In programming, a callable is something that can be called.
In Python, a callable is anything that can be called, using parentheses and maybe with some arguments. Functions, Generators, and Classes are inherently callable in Python.
callable() method takes an object and returns a boolean.
True– if the object is callable
False– if the object is not callable
callable() method checks if the object is either of the two –
- An instance of a class with a
- Is of a type that has a which indicates callability such as in functions, classes, etc. or has a non-null
tp_call(c struct) member.
Since functions are callable in Python.
def my_function(): print("Hi, I'm a function") callable(my_function)
This indicates that every time we create a function, Python creates a callable object for it. You can also verify the presence of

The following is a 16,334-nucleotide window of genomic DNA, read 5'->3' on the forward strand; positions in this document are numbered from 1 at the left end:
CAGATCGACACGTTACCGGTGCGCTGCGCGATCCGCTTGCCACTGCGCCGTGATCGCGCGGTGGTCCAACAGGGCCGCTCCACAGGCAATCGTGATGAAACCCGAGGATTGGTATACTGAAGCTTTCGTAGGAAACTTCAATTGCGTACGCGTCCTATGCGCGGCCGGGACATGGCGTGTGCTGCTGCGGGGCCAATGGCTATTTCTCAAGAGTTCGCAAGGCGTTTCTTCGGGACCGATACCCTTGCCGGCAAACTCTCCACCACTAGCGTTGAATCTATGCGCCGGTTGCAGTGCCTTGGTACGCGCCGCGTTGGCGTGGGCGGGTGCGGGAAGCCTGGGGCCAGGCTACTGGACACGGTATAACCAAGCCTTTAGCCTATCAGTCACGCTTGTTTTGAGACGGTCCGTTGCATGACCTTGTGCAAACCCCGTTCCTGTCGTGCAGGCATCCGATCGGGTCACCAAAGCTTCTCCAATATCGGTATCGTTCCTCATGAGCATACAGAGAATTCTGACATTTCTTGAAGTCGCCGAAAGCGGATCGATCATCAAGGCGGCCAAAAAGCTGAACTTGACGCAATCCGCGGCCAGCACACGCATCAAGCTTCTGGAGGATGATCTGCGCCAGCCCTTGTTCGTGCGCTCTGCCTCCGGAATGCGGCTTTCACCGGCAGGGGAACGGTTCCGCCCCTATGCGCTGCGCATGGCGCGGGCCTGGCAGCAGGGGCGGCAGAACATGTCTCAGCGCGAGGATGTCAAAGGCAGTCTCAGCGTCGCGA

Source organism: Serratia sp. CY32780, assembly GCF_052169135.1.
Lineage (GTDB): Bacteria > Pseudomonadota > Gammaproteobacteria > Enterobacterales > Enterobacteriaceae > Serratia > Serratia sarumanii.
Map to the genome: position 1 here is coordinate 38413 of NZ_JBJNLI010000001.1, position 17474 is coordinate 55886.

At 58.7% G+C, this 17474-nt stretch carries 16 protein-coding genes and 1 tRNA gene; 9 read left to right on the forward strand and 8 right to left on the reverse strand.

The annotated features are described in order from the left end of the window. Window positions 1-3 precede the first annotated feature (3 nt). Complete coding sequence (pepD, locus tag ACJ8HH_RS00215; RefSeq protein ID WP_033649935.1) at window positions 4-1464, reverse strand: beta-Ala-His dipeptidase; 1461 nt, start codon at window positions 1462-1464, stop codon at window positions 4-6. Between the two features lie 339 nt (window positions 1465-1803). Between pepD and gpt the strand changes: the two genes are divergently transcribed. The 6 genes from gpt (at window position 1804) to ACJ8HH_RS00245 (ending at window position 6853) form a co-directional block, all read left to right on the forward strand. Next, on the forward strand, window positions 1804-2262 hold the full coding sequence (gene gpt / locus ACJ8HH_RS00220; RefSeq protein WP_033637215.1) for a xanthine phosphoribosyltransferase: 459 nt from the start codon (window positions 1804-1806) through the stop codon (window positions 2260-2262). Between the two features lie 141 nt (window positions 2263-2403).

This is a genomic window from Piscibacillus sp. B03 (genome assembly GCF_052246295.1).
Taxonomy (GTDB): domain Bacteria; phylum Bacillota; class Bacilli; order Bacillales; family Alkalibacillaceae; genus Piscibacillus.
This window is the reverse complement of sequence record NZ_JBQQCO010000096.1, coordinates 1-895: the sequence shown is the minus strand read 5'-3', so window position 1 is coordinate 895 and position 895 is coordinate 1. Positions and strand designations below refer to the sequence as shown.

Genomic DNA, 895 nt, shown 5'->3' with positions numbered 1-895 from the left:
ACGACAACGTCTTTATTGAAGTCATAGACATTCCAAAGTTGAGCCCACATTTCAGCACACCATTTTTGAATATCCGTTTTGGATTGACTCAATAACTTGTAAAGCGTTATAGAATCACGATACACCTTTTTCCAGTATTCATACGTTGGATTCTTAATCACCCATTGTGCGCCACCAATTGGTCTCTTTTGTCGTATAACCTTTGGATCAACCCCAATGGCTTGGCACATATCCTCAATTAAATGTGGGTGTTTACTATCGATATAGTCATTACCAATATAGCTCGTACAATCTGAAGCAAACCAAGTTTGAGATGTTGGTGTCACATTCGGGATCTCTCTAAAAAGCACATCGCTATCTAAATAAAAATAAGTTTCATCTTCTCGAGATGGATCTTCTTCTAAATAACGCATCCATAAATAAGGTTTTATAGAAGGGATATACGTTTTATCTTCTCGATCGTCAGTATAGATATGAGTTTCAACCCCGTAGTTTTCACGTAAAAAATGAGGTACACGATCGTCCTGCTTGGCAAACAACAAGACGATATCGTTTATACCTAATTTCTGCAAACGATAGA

<method-wrapper '__call__' of function object at 0x7f08706d5840>
Similarly for a Class,
class MyClass(): def my_method(self): print("Hi, I am a class method") callable(MyClass)
However, if you create an object and run
callable() method over that then you will observe that class objects are not inherently callable in Python.
my_obj = MyClass() callable(my_obj)
If you try to call the object with parentisis you will get an error message saying object is not callble.
<span class="ansi-red-fg">TypeError</span>: 'MyClass' object is not callable
However, we can create classes having
__call__ method which makes instance of the class callable.
Making Class objects callable in Python
class MyClass(): def __call__(self): print("I am callable now") def my_method(self): print("Hi, I am a class method") my_obj = MyClass() callable(my_obj)
Now if you call the object the
__call__ method will run.
I am callable now